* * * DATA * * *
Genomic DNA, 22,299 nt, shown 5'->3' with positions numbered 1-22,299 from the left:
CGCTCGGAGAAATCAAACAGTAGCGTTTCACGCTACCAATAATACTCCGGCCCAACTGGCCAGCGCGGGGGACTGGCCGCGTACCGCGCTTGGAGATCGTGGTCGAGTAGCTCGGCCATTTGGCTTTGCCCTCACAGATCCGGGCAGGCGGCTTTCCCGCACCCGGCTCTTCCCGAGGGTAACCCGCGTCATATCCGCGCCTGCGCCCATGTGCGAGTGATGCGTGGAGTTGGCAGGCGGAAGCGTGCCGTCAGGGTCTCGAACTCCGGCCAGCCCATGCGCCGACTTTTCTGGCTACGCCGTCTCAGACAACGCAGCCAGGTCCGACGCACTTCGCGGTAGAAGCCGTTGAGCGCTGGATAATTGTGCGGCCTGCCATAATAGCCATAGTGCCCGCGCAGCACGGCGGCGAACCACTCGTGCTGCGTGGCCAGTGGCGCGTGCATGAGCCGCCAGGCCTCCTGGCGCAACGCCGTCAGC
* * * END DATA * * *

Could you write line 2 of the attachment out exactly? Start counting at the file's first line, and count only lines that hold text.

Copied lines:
CGCTCGGAGAAATCAAACAGTAGCGTTTCACGCTACCAATAATACTCCGGCCCAACTGGCCAGCGCGGGGGACTGGCCGCGTACCGCGCTTGGAGATCGTGGTCGAGTAGCTCGGCCATTTGGCTTTGCCCTCACAGATCCGGGCAGGCGGCTTTCCCGCACCCGGCTCTTCCCGAGGGTAACCCGCGTCATATCCGCGCCTGCGCCCATGTGCGAGTGATGCGTGGAGTTGGCAGGCGGAAGCGTGCCGTCAGGGTCTCGAACTCCGGCCAGCCCATGCGCCGACTTTTCTGGCTACGCCGTCTCAGACAACGCAGCCAGGTCCGACGCACTTCGCGGTAGAAGCCGTTGAGCGCTGGATAATTGTGCGGCCTGCCATAATAGCCATAGTGCCCGCGCAGCACGGCGGCGAACCACTCGTGCTGCGTGGCCAGTGGCGCGTGCATGAGCCGCCAGGCCTCCTGGCGCAACGCCGTCAGC